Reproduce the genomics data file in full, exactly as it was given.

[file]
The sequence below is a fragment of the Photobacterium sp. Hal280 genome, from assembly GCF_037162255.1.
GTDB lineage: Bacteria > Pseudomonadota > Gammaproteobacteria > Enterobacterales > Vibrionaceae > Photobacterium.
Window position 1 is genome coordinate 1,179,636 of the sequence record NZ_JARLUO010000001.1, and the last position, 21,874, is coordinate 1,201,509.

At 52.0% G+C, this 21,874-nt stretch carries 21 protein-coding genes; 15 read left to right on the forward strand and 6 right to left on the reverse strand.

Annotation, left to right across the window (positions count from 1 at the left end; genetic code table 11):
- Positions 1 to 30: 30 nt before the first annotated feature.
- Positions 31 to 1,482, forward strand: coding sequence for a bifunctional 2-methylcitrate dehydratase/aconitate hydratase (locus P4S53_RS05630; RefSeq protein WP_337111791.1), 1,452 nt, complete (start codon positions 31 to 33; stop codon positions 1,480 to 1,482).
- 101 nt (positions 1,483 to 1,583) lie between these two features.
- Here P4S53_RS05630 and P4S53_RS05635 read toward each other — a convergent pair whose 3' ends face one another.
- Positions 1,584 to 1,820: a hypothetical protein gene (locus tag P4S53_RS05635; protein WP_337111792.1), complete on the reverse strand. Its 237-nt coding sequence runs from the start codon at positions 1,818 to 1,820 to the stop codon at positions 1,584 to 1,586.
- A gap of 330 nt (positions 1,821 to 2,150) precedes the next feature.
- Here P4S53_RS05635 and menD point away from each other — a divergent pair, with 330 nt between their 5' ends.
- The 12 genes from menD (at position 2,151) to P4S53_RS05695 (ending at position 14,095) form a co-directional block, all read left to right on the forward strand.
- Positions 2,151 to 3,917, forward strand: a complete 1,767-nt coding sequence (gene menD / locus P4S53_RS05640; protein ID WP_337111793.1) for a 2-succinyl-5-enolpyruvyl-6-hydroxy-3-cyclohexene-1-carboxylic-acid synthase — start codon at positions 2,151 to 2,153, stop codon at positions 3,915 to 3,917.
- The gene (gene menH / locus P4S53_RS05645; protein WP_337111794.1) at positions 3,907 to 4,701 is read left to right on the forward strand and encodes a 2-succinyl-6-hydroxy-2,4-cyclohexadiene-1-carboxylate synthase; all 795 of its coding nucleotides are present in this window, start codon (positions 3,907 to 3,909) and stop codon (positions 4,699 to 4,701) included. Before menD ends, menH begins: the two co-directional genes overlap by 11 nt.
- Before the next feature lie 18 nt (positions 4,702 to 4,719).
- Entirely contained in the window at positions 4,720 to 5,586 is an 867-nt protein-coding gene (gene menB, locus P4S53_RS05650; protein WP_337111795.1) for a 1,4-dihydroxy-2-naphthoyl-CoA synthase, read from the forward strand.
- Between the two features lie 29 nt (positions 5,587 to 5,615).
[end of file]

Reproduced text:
The sequence below is a fragment of the Photobacterium sp. Hal280 genome, from assembly GCF_037162255.1.
GTDB lineage: Bacteria > Pseudomonadota > Gammaproteobacteria > Enterobacterales > Vibrionaceae > Photobacterium.
Window position 1 is genome coordinate 1,179,636 of the sequence record NZ_JARLUO010000001.1, and the last position, 21,874, is coordinate 1,201,509.

At 52.0% G+C, this 21,874-nt stretch carries 21 protein-coding genes; 15 read left to right on the forward strand and 6 right to left on the reverse strand.

Annotation, left to right across the window (positions count from 1 at the left end; genetic code table 11):
- Positions 1 to 30: 30 nt before the first annotated feature.
- Positions 31 to 1,482, forward strand: coding sequence for a bifunctional 2-methylcitrate dehydratase/aconitate hydratase (locus P4S53_RS05630; RefSeq protein WP_337111791.1), 1,452 nt, complete (start codon positions 31 to 33; stop codon positions 1,480 to 1,482).
- 101 nt (positions 1,483 to 1,583) lie between these two features.
- Here P4S53_RS05630 and P4S53_RS05635 read toward each other — a convergent pair whose 3' ends face one another.
- Positions 1,584 to 1,820: a hypothetical protein gene (locus tag P4S53_RS05635; protein WP_337111792.1), complete on the reverse strand. Its 237-nt coding sequence runs from the start codon at positions 1,818 to 1,820 to the stop codon at positions 1,584 to 1,586.
- A gap of 330 nt (positions 1,821 to 2,150) precedes the next feature.
- Here P4S53_RS05635 and menD point away from each other — a divergent pair, with 330 nt between their 5' ends.
- The 12 genes from menD (at position 2,151) to P4S53_RS05695 (ending at position 14,095) form a co-directional block, all read left to right on the forward strand.
- Positions 2,151 to 3,917, forward strand: a complete 1,767-nt coding sequence (gene menD / locus P4S53_RS05640; protein ID WP_337111793.1) for a 2-succinyl-5-enolpyruvyl-6-hydroxy-3-cyclohexene-1-carboxylic-acid synthase — start codon at positions 2,151 to 2,153, stop codon at positions 3,915 to 3,917.
- The gene (gene menH / locus P4S53_RS05645; protein WP_337111794.1) at positions 3,907 to 4,701 is read left to right on the forward strand and encodes a 2-succinyl-6-hydroxy-2,4-cyclohexadiene-1-carboxylate synthase; all 795 of its coding nucleotides are present in this window, start codon (positions 3,907 to 3,909) and stop codon (positions 4,699 to 4,701) included. Before menD ends, menH begins: the two co-directional genes overlap by 11 nt.
- Before the next feature lie 18 nt (positions 4,702 to 4,719).
- Entirely contained in the window at positions 4,720 to 5,586 is an 867-nt protein-coding gene (gene menB, locus P4S53_RS05650; protein WP_337111795.1) for a 1,4-dihydroxy-2-naphthoyl-CoA synthase, read from the forward strand.
- Between the two features lie 29 nt (positions 5,587 to 5,615).